Under Resources:

MRWA to add 16 km of new trails in Backlands (Halifax, NS) 19Apr2023
Post on this website Apr 19, 2023

Michael Haynes: How urban development, climate change have shaped Halifax’s hiking trails
Suzanne Rent in the Halifax Examiner June 20, 2023. “…A lot has changed in the hiking world and for hikers since Michael Haynes published his book Trails of Halifax Regional Municipality in 1995. Haynes now has a third edition of Trails of Halifax Regional Municipality, which was published by Goose Lane Editions of New Brunswick. This edition has 50 new and revamped routes that he said are fun, easy hikes for people interested in hiking and don’t know where to start. He considers this book a family-friendly hiking guide.”

First excursion on new entrance to Shaw Wilderness Park made a good impression
Post on this website, May 20, 2023

Bikes, bears, and biologists: can mountain biking coexist with nature?
By Kathryn Helmore June 7, 2021 in Good review of issues relating to trails and wildlife.

It’s not trails that disturb forest birds, but the people on them
EurekAlert Nov 12, 2018. Forest trails that are used more frequently for human recreation have fewer birds and not as many bird species – even when the trails have been used for decades. It cites this paper: Effect of Recreational Trails on Forest Birds: Human Presence Matters, by Yves Bötsch et al., 2018. In Front. Ecol. Evol., 12 November 2018. ABSTRACT “Outdoor recreational activities are increasing worldwide and occur at high frequency especially close to cities. Forests are a natural environment often used for such activities as jogging, hiking, dog walking, mountain biking, or horse riding. The mere presence of people in forests can disturb wildlife, which may perceive humans as potential predators. Many of these activities rely on trails, which intersect an otherwise contiguous habitat and hence impact wildlife habitat. The aim of this study was to separate the effect of the change in vegetation and habitat structure through trails, from the effect of human presence using these trails, on forest bird communities… These findings imply that the mere presence of humans can negatively affect the forest bird community along trails. Visitor guidance is an effective conservation measure to reduce the negative impacts of recreationists. In addition, prevention of trail construction in undeveloped natural habitats would reduce human access, and thus disturbance, most efficiently.”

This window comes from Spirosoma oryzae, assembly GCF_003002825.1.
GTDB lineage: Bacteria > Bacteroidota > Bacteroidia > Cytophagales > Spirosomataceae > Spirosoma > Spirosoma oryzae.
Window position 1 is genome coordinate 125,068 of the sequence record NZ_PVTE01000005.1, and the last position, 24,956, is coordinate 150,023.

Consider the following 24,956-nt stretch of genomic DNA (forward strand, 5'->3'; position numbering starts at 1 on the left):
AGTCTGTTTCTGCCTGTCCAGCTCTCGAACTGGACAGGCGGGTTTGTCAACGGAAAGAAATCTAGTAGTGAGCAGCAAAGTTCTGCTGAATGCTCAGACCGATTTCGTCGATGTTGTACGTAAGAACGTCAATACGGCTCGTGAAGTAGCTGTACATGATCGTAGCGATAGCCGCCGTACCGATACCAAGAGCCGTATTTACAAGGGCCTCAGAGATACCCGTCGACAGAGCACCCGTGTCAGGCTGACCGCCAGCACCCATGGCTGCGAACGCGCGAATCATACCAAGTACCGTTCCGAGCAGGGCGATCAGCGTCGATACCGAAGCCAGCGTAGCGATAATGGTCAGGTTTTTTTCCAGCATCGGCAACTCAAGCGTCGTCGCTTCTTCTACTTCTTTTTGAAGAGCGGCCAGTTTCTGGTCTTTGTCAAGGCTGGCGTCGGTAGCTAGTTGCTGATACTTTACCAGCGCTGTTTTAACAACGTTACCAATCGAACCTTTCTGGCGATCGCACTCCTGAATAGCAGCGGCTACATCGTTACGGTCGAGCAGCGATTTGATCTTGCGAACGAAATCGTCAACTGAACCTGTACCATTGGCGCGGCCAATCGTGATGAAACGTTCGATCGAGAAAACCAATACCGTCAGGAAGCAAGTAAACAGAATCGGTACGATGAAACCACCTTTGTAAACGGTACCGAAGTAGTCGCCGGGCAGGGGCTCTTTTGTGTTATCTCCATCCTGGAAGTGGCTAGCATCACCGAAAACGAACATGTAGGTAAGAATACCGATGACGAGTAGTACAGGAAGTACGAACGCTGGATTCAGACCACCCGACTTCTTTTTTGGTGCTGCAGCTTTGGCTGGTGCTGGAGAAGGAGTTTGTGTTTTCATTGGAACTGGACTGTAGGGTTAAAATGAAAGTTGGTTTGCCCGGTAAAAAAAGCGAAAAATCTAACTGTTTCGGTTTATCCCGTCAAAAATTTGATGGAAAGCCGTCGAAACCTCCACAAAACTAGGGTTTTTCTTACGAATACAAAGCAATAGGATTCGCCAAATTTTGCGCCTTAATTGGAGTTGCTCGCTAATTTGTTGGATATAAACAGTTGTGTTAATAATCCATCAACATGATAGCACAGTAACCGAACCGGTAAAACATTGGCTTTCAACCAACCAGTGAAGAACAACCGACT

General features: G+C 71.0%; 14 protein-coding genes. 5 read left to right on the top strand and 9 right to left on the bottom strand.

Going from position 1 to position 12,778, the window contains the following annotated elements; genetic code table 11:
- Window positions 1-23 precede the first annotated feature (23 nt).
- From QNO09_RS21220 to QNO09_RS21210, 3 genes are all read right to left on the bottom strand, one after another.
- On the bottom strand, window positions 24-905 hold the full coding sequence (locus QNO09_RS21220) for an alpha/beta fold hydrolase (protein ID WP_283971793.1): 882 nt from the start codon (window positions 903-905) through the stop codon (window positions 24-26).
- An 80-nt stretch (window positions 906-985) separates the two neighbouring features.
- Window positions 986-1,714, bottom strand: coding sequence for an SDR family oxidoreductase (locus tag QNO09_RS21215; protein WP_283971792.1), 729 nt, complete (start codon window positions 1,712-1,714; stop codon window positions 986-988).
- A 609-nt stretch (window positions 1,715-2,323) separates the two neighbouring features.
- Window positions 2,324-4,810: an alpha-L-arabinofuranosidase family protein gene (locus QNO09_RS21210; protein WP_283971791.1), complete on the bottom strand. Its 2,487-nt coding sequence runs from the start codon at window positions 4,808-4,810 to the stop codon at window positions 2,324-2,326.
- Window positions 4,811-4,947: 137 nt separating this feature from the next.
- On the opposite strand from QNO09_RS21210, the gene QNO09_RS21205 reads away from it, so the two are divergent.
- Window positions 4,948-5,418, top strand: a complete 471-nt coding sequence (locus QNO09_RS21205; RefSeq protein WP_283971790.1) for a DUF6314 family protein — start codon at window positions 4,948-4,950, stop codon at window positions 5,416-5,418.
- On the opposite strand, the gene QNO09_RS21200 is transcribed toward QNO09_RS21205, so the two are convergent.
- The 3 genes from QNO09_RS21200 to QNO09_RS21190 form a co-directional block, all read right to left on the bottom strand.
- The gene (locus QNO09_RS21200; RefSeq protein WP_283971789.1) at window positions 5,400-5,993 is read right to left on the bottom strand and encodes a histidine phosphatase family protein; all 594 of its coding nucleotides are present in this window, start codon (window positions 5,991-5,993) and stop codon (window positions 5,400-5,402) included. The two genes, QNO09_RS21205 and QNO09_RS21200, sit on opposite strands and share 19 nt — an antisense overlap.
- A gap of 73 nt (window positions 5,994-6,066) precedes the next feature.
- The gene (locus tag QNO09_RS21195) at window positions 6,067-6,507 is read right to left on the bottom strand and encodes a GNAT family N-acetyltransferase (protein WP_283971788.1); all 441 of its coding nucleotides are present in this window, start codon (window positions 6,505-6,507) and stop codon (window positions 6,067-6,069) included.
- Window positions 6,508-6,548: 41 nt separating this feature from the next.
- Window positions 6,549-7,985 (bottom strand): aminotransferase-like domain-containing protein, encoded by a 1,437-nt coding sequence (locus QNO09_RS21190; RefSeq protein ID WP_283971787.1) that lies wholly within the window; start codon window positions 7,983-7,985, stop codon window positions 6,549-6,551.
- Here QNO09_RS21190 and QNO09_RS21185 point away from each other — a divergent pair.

*Update Sep 20, 2023: In 2022, NCC (Nature Conservancy of Canada) contacted David Patriquin to suggest a name for the single track trail in the Shaw Wllderness Park (he had conducted ecological studies of the area). David in turn met with Mi’kmaw linguist Bernie Francis and anthropologist Trudy Sable to consider possible Mi’kmaw names for the trail and some associated landscape features. They walked the trail, had several meetings and made their recommendationsto NCC/HRM in Nov of 2022. The names have been accepted and will be posted on signs and related information provided in 2024.